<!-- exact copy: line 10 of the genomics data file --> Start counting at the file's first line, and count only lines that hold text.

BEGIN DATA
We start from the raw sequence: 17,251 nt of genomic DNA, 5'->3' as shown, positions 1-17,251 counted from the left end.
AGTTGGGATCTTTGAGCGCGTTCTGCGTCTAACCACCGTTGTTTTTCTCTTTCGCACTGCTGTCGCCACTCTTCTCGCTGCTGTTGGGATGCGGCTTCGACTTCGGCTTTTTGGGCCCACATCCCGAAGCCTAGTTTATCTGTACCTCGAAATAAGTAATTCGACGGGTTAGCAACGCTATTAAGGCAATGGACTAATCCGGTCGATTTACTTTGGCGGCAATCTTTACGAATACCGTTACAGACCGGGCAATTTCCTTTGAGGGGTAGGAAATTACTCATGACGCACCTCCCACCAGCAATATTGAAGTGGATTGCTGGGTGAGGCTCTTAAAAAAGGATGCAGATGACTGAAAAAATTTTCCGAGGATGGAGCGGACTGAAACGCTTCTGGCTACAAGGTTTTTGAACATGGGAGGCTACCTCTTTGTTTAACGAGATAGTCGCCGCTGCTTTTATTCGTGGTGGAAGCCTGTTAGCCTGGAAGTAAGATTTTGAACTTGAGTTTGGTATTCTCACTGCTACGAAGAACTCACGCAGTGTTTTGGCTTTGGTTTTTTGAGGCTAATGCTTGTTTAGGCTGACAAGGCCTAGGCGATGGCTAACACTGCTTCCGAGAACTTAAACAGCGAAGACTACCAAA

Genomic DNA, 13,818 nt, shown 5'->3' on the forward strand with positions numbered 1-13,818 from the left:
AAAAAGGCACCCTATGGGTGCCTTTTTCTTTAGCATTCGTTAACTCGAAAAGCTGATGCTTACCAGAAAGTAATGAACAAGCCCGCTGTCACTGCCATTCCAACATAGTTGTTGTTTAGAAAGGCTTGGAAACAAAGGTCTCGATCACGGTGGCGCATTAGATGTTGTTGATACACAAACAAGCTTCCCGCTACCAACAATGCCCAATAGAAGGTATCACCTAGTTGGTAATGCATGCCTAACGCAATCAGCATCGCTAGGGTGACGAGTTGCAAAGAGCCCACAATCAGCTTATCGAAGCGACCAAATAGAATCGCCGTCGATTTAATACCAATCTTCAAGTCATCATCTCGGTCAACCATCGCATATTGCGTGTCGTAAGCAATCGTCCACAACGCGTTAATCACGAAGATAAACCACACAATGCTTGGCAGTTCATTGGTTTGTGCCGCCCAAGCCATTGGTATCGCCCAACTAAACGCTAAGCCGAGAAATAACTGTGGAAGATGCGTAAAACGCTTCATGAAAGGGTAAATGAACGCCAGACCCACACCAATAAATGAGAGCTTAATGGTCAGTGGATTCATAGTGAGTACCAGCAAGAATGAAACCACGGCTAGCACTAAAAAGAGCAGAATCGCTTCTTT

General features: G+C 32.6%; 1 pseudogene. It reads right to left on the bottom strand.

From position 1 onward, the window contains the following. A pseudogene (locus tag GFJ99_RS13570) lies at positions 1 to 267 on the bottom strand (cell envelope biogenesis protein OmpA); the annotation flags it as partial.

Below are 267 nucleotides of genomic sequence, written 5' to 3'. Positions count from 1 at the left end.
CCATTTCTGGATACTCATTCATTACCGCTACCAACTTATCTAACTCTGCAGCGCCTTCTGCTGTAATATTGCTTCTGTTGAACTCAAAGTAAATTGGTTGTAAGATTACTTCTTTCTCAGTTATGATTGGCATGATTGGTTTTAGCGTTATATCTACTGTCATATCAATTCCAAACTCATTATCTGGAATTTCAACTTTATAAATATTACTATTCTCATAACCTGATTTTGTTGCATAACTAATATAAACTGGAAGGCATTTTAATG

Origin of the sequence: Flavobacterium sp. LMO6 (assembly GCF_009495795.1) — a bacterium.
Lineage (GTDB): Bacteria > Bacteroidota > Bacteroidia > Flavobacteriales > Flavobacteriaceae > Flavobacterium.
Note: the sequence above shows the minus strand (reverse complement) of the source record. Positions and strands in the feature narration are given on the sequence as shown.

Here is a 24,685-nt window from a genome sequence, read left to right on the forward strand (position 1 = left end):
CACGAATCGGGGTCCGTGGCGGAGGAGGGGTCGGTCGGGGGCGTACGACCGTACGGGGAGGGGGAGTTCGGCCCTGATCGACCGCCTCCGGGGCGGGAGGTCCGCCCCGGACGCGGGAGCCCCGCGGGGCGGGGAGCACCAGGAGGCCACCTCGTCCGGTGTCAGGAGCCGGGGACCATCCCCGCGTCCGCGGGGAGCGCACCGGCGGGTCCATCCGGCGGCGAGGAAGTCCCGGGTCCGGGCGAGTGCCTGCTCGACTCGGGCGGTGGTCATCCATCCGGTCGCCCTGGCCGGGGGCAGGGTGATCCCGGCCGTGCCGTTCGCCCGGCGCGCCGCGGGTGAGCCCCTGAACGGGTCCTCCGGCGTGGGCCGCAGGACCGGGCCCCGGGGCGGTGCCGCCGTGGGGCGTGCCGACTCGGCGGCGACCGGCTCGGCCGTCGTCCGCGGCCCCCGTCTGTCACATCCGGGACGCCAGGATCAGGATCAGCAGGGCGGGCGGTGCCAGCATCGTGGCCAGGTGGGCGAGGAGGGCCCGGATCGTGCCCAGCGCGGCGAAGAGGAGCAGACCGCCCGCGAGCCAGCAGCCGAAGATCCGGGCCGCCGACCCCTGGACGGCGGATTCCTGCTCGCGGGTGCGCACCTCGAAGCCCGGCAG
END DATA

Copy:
Lineage (GTDB): Bacteria > Bacteroidota > Bacteroidia > Flavobacteriales > Flavobacteriaceae > Flavobacterium.